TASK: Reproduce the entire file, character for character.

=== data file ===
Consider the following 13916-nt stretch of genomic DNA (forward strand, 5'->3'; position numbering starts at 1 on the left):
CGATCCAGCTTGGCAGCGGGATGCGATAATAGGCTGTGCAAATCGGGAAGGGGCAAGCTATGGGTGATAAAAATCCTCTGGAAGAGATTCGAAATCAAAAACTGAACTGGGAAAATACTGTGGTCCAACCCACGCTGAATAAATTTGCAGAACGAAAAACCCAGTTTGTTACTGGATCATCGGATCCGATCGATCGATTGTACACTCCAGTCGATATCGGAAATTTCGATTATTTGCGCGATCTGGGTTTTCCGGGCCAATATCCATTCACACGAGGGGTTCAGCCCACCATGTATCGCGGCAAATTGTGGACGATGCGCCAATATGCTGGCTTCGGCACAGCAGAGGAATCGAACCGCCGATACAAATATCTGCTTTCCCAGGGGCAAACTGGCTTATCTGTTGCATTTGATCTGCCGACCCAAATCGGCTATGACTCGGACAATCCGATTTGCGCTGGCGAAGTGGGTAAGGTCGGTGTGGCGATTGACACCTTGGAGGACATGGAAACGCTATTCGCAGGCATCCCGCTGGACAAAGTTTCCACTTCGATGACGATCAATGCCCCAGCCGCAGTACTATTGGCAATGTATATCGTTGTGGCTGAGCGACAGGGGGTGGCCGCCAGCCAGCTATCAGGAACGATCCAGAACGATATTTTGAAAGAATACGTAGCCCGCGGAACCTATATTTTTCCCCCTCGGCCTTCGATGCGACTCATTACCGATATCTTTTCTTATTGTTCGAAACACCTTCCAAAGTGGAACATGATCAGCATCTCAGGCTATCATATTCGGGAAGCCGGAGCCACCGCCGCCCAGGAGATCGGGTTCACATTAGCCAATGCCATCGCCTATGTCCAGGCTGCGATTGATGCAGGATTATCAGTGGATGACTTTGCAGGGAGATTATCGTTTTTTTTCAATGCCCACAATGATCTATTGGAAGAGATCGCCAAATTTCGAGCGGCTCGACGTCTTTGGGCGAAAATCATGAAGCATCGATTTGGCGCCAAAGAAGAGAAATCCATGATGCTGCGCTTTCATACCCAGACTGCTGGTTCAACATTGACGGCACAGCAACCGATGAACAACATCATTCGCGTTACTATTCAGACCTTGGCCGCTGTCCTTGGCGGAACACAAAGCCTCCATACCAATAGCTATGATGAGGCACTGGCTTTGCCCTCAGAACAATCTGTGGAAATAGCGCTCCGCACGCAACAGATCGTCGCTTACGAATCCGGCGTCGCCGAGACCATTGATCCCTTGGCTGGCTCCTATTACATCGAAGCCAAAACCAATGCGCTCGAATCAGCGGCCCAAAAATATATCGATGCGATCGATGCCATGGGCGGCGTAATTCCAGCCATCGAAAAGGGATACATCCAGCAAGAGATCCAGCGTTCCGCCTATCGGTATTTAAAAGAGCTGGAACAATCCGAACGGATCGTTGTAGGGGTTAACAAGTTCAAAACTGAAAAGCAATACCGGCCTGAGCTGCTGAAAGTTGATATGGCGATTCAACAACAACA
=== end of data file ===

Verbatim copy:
Consider the following 13916-nt stretch of genomic DNA (forward strand, 5'->3'; position numbering starts at 1 on the left):
CGATCCAGCTTGGCAGCGGGATGCGATAATAGGCTGTGCAAATCGGGAAGGGGCAAGCTATGGGTGATAAAAATCCTCTGGAAGAGATTCGAAATCAAAAACTGAACTGGGAAAATACTGTGGTCCAACCCACGCTGAATAAATTTGCAGAACGAAAAACCCAGTTTGTTACTGGATCATCGGATCCGATCGATCGATTGTACACTCCAGTCGATATCGGAAATTTCGATTATTTGCGCGATCTGGGTTTTCCGGGCCAATATCCATTCACACGAGGGGTTCAGCCCACCATGTATCGCGGCAAATTGTGGACGATGCGCCAATATGCTGGCTTCGGCACAGCAGAGGAATCGAACCGCCGATACAAATATCTGCTTTCCCAGGGGCAAACTGGCTTATCTGTTGCATTTGATCTGCCGACCCAAATCGGCTATGACTCGGACAATCCGATTTGCGCTGGCGAAGTGGGTAAGGTCGGTGTGGCGATTGACACCTTGGAGGACATGGAAACGCTATTCGCAGGCATCCCGCTGGACAAAGTTTCCACTTCGATGACGATCAATGCCCCAGCCGCAGTACTATTGGCAATGTATATCGTTGTGGCTGAGCGACAGGGGGTGGCCGCCAGCCAGCTATCAGGAACGATCCAGAACGATATTTTGAAAGAATACGTAGCCCGCGGAACCTATATTTTTCCCCCTCGGCCTTCGATGCGACTCATTACCGATATCTTTTCTTATTGTTCGAAACACCTTCCAAAGTGGAACATGATCAGCATCTCAGGCTATCATATTCGGGAAGCCGGAGCCACCGCCGCCCAGGAGATCGGGTTCACATTAGCCAATGCCATCGCCTATGTCCAGGCTGCGATTGATGCAGGATTATCAGTGGATGACTTTGCAGGGAGATTATCGTTTTTTTTCAATGCCCACAATGATCTATTGGAAGAGATCGCCAAATTTCGAGCGGCTCGACGTCTTTGGGCGAAAATCATGAAGCATCGATTTGGCGCCAAAGAAGAGAAATCCATGATGCTGCGCTTTCATACCCAGACTGCTGGTTCAACATTGACGGCACAGCAACCGATGAACAACATCATTCGCGTTACTATTCAGACCTTGGCCGCTGTCCTTGGCGGAACACAAAGCCTCCATACCAATAGCTATGATGAGGCACTGGCTTTGCCCTCAGAACAATCTGTGGAAATAGCGCTCCGCACGCAACAGATCGTCGCTTACGAATCCGGCGTCGCCGAGACCATTGATCCCTTGGCTGGCTCCTATTACATCGAAGCCAAAACCAATGCGCTCGAATCAGCGGCCCAAAAATATATCGATGCGATCGATGCCATGGGCGGCGTAATTCCAGCCATCGAAAAGGGATACATCCAGCAAGAGATCCAGCGTTCCGCCTATCGGTATTTAAAAGAGCTGGAACAATCCGAACGGATCGTTGTAGGGGTTAACAAGTTCAAAACTGAAAAGCAATACCGGCCTGAGCTGCTGAAAGTTGATATGGCGATTCAACAACAACA